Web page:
Finding himself the man of the family, London dancing master Alec Valcourt moves his mother and sister to remote Devonshire, hoping to start over. But he is stunned to learn the village matriarch has prohibited all dancing, for reasons buried deep in her past.
Alec finds an unlikely ally in the matriarch’s daughter. Though he’s initially wary of Julia Midwinter’s reckless flirtation, he comes to realize her bold exterior disguises a vulnerable soul–and hidden sorrows of her own.
Julia is quickly attracted to the handsome dancing master–a man her mother would never approve of–but she cannot imagine why Mr. Valcourt would leave London, or why he evades questions about his past. With Alec’s help, can Julia uncover old secrets and restore life to her somber village…and to her mother’s tattered heart?
Filled with mystery and romance, The Dancing Master brings to life the intriguing profession of those who taught essential social graces for ladies and gentlemen hoping to make a “good match” in Regency England.
The plot of The Dancing Master reads suspiciously like a 19th century Footloose. A young man from a big city arrives in a small community and moves into his uncle’s home. He then learns that a significant person of influence has banned all forms of dancing within the town’s boundaries. The young man is determined to dance, however, and the rebellious daughter of the aforementioned influential person is a willing dance partner. Oh yes, she’s also the love interest.
This is where the similarities end. Alec is no high school student, but an expert dance instructor who has been forced to leave London due to scandal. When Lady Amelia learns of his profession she hires him as an estate clerk so that he supposedly won’t have time to encourage the villagers to break her rules. When she learns of his family’s scandal she fires him, which means he now has the time to set up business as a dance instructor. Her neighbors are his first clients.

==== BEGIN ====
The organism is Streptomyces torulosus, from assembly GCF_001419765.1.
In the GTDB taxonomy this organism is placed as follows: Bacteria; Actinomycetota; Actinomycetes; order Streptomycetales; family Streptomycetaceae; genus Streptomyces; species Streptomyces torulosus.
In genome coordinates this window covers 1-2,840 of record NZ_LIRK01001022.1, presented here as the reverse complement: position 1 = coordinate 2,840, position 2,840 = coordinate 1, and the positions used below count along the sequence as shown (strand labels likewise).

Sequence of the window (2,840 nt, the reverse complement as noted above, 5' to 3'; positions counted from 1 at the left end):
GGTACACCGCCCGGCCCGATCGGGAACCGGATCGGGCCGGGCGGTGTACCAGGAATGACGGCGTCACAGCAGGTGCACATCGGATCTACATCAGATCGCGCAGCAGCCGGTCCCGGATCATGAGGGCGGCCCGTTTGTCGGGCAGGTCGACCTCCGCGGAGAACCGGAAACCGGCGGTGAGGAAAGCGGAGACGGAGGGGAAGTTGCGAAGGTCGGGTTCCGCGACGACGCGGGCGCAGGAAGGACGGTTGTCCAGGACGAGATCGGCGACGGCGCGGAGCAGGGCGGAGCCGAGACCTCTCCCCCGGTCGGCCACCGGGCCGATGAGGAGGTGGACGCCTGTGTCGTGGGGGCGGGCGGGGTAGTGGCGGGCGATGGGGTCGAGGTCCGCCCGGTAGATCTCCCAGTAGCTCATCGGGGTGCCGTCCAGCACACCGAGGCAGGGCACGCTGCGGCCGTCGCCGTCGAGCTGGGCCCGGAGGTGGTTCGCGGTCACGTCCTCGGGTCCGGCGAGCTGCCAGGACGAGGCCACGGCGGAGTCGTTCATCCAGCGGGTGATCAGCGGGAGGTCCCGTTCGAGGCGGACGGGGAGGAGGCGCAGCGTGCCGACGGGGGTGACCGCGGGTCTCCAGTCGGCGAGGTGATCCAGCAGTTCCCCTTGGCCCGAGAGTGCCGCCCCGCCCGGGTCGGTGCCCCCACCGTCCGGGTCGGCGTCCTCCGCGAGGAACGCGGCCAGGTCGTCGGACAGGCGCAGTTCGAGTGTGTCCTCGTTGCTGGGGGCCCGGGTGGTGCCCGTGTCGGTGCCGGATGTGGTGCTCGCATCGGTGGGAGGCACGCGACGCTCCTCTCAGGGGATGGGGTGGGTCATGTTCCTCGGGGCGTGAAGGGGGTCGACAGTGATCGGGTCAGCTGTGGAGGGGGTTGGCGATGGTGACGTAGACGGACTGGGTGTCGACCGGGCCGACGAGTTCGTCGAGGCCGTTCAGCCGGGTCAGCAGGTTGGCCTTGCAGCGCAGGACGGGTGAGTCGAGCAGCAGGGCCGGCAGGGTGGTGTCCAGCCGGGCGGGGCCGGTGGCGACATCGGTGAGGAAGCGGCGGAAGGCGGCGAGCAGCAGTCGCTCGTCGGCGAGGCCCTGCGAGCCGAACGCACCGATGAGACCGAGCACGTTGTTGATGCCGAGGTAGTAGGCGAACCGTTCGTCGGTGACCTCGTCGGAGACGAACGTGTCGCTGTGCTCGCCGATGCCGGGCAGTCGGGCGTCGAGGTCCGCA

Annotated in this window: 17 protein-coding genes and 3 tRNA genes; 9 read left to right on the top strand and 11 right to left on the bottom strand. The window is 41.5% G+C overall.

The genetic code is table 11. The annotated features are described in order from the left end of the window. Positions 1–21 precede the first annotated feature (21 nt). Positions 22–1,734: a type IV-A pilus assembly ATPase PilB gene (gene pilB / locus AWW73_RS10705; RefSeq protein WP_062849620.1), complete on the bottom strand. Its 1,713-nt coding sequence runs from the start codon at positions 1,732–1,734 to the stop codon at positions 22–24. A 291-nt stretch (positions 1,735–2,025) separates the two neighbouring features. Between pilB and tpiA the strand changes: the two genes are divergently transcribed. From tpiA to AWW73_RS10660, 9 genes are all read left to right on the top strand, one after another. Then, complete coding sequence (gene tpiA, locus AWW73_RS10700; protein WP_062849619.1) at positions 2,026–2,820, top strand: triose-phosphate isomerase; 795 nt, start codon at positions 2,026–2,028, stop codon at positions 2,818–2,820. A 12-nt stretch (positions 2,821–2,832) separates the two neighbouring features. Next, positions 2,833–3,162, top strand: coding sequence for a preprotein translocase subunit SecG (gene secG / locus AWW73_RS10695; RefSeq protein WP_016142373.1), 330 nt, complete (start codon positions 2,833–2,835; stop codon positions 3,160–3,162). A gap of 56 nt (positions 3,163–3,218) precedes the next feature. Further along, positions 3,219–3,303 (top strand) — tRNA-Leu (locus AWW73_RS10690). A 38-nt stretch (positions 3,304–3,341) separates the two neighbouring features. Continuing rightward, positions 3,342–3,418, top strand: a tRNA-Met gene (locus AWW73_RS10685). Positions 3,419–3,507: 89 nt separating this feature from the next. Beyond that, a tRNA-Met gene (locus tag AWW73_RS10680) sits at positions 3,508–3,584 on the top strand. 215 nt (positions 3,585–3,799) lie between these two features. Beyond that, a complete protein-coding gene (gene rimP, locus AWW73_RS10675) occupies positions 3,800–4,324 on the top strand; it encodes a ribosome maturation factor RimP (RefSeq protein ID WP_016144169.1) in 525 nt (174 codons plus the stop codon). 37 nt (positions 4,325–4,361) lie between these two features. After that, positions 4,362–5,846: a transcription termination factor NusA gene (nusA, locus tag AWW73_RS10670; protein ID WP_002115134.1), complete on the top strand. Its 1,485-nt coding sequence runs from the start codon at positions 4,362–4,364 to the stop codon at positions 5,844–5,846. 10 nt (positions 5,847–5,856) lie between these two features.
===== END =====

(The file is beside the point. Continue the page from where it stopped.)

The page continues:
A novel about scandal should not be boring, but that’s exactly what I thought about the first half of this book. It dragged. It was cumbersome. “So-and-so did this, and then they did that.” The plot was slow to move forward. I felt some scenes and characters were perhaps unnecessary. The information about the “Bryanites,” a Methodist sect, was interesting but did little to enhance the plot. It was difficult to connect to either Alec or Julia. It is only when secrets begin to be revealed and the puzzle pieces start to fall into place that The Dancing Master gets interesting. Julia gets a wake-up call about her upbringing and no longer acts the spoiled child. Lady Amelia becomes more of a sympathetic character and it is she who goes through the biggest change. Rarely do I find that older people are the main characters in romantic fiction, but I believe the storyline might have been improved if Amelia and another person (left nameless to prevent spoilers) had been the main pairing instead of Alec and Julia.
Thank you to Bethany House for my free electronic copy of The Dancing Master, which I downloaded from NetGalley. No review was required.
Publisher: Bethany House
Publication Date: 07 January 2014
Page Count: 432
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